Venezuela Calls Facebook Suspension of Maduro 'Digital Totalitarianism' – U.S. News & World Report


CARACAS (Reuters) – Venezuela’s government on Sunday accused Facebook Inc of “digital totalitarianism” after it froze President Nicolas Maduro’s page for 30 days for violating its policies against spreading misinformation about COVID-19.

Facebook told Reuters this weekend it had also taken down a video in which Maduro promoted Carvativir, a Venezuelan-made remedy he claims, without evidence, can cure the disease. Facebook said it followed guidance from the World Health Organization (WHO) that there is currently no medication that can cure the virus.

In a statement on Sunday, Venezuela’s information ministry said Facebook was going after “content geared toward combating the pandemic” and described Carvativir as a retroviral of “national production and engineering.”

“We are witnessing a digital totalitarianism exercised by supranational companies who want to impose their law on the countries of the world,” the ministry said.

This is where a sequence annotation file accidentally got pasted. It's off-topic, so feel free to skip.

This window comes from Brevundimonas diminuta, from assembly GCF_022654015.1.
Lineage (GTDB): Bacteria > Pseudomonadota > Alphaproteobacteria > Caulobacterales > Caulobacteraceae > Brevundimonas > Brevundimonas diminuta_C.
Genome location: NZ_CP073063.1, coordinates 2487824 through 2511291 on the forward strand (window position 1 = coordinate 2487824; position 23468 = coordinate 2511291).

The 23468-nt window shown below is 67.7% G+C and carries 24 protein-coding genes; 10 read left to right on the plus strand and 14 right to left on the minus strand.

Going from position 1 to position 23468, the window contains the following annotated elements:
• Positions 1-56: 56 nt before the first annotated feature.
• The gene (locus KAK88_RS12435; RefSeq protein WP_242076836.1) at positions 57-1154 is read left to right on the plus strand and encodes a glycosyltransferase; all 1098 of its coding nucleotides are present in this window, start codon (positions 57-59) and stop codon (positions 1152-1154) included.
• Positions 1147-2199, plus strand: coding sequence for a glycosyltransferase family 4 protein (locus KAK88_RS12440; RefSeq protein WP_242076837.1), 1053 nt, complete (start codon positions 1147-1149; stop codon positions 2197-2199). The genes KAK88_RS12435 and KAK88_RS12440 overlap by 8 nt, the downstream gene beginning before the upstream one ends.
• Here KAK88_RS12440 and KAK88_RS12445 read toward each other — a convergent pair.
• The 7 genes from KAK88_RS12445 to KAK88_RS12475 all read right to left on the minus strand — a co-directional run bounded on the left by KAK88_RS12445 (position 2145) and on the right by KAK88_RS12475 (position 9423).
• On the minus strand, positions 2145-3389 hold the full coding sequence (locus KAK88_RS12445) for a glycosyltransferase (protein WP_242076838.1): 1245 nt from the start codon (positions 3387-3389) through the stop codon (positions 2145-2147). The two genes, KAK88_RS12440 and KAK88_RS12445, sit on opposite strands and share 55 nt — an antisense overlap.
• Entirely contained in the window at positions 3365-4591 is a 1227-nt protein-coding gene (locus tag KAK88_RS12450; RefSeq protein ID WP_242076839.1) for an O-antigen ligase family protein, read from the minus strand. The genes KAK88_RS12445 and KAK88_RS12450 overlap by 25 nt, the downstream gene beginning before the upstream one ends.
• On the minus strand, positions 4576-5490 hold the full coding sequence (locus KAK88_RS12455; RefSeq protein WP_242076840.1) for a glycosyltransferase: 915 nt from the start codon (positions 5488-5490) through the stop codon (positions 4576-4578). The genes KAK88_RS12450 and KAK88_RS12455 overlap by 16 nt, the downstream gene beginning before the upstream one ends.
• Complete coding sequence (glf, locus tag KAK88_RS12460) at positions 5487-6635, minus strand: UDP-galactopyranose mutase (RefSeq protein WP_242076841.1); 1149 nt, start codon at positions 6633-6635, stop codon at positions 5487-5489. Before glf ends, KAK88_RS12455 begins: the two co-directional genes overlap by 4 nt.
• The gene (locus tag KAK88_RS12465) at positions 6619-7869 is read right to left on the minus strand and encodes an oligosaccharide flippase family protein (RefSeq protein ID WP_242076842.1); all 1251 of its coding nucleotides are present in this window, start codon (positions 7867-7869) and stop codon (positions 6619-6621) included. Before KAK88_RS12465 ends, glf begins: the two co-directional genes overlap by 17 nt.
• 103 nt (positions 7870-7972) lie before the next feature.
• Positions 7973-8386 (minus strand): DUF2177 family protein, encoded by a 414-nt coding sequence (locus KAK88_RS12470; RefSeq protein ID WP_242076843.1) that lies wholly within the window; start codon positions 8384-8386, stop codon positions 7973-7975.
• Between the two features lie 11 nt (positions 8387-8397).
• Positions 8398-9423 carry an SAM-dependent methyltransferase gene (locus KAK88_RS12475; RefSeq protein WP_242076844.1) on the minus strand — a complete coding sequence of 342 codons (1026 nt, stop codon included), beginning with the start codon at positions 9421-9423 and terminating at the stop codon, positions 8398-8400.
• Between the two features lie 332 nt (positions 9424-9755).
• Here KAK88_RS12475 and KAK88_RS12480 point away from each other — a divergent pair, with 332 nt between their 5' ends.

Facebook declined to comment.

Venezuelan doctors have warned that Carvativir’s effect on coronavirus has not been established. The treatment is derived from thyme, an herb that has been used for centuries in traditional medicine.

Maduro, who has overseen an economic collapse since taking office in 2013 and is labeled a dictator by Washington and many other Western nations, said in a tweet on Sunday that he would broadcast his daily coronavirus briefing on the Facebook account of his wife, first lady Cilia Flores.

(Reporting by Deisy Buitrago in Caracas; Writing by Luc Cohen; Editing by Lisa Shumaker and Paul Simao)

Copyright 2021 Thomson Reuters.



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